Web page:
The Trump administration is sending 80 troops to the San Ysidro port of entry in San Diego and another 80 troops to El Paso to assist U.S. Customs and Border Protection agents with security, officials said Friday.
The move is the result of the 9th U.S. Circuit Court of Appeals decision last week to block the administration’s “Remain in Mexico” policy, also known as Migrant Protection Protocols, under which nearly 60,000 immigrants have been forced to wait in Mexico for the completion of their U.S. immigration cases.
When the court order came down last Friday, large groups assembled in Mexico with the potential to forcibly enter the United States, said CBP spokesman Ralph DeSio. As a result, the Border Patrol temporarily closed the Paso Del Norte Bridge in downtown El Paso and several other border crossings.
At the San Ysidro Port of Entry, about 30 migrants enrolled in Remain in Mexico waited with attorneys for several hours that afternoon, requesting they be processed into the U.S. per the court’s order. While one CBP supervisor raised his voice during a tense exchange with the attorneys, the group of asylum seekers was orderly and took care not to block other border foot traffic.
“The balance between facilitating the flow of legitimate trade and travel while upholding our national border security mission and the safety of the public and our personnel is delicate,” DeSio said in a statement. “Ports of Entry are not designed or equipped to handle extremely large groups of travelers arriving all at the same time, and temporary closure of a (port of entry) is contemplated as an extreme option, as necessary for public safety and border security.”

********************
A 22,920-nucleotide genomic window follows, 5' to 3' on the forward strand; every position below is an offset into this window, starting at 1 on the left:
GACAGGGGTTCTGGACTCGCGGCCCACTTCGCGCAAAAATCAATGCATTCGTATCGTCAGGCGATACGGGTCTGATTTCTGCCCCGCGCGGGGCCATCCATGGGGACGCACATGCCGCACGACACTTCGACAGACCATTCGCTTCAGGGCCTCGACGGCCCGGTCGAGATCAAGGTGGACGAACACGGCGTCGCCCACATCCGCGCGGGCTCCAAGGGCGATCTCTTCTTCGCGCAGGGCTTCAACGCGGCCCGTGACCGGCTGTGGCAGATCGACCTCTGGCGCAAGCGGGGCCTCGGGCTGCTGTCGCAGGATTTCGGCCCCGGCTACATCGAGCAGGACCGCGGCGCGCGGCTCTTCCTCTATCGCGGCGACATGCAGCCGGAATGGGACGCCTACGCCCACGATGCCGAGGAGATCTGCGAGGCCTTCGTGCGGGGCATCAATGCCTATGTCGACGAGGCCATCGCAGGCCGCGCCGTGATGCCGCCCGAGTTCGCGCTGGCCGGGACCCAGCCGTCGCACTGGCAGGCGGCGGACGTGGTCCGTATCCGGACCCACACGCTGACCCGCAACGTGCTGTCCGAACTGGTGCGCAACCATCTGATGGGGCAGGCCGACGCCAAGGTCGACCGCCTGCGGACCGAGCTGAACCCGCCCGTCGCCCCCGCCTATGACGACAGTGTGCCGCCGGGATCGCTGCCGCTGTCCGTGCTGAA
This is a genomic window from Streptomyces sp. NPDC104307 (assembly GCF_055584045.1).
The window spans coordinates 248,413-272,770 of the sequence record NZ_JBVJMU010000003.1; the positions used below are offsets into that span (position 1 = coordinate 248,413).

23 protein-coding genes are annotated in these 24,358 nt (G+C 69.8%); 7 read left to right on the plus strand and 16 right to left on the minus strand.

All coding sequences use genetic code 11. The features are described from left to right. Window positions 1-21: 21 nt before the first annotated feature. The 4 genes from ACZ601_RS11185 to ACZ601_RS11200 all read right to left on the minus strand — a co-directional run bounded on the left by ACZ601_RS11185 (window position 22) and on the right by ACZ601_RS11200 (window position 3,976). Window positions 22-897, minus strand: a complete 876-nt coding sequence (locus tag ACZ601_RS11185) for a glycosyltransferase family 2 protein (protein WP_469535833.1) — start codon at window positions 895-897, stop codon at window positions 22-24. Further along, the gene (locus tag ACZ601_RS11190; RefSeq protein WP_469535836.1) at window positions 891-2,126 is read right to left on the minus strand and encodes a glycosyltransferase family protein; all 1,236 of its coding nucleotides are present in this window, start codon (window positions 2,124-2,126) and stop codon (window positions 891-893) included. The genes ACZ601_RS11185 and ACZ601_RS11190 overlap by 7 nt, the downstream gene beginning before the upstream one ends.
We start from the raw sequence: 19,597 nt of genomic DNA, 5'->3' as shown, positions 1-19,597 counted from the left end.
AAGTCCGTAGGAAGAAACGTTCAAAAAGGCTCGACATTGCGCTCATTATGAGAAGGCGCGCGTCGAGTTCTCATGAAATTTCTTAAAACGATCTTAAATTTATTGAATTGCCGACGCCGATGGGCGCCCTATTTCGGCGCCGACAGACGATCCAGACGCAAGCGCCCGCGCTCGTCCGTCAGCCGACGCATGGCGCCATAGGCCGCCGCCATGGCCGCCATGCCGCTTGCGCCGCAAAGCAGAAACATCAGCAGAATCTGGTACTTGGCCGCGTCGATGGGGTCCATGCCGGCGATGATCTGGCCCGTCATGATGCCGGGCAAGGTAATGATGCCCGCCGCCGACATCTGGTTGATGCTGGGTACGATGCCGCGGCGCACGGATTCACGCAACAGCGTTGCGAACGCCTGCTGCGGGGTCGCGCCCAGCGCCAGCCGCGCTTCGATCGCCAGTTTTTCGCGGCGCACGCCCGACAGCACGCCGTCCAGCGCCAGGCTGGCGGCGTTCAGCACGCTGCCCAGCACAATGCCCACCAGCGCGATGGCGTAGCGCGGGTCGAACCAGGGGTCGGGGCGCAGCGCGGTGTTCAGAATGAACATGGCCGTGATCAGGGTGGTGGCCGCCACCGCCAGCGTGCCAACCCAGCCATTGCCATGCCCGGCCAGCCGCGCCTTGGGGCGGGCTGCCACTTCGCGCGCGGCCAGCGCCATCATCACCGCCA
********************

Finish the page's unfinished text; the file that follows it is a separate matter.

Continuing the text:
The migrants across the border were turned away last Friday. Then the 9th Circuit agreed to temporarily stay its own order, but only until next Wednesday so the U.S. Supreme Court has enough time to decide whether it will take up the government’s petition for a writ of certiorari. If the high court does not decide by then, then the 9th Circuit has ruled that Remain in Mexico shall be lifted in its jurisdiction — California and Arizona. The order does not apply to other border states outside its jurisdiction — New Mexico and Texas.
To prepare for the possibility of Remain in Mexico being lifted, the Defense Department has a “crisis response force” that can provide police, engineer and aviation support at select ports of entry, DeSio said.
“There is continued concern of large groups attempting to forcibly enter through the San Ysidro port,” DeSio said. He described the deployment as “one element of CBP’s larger, comprehensive border security efforts to help CBP ensure everyone’s safety and security, to include travelers, asylum seekers, business stakeholders and our own employees.”
Defense Department personnel will be involved in any action related to the coronavirus, he said. Immigration-related screenings will only be done by Border Patrol personnel.
The troops are from the U.S. Army’s 687th Engineer Construction Company and the 519th Military Police Battalion at Fort Polk, La., according to a Defense Department statement. In addition, the governor of Texas has ordered the Texas National Guard to deploy a team of soldiers from the 136th Maneuver Enhancement Brigade to the Brownsville, Texas, area to conduct “quick reaction force training” in support of CPB.
No details were available on when the troops might arrive in San Diego, or how long they would be deployed on the border.
The Trump administration sent troops to the San Diego border in 2018 in response to a migrant caravan that arrived in Tijuana. At one point a demonstration in Tijuana ended with a large group of migrants rushing the border fence and CBP officers responded with tear gas. Troops were not involved in the clash but had been deployed to the area to help reinforce the border barriers, including stringing loops of razor wire.
The Obama administration sent about 1,200 National Guard soldiers, including 260 to San Diego, to safeguard the border as part of the one-year Operation Phalanx that ended in 2012.
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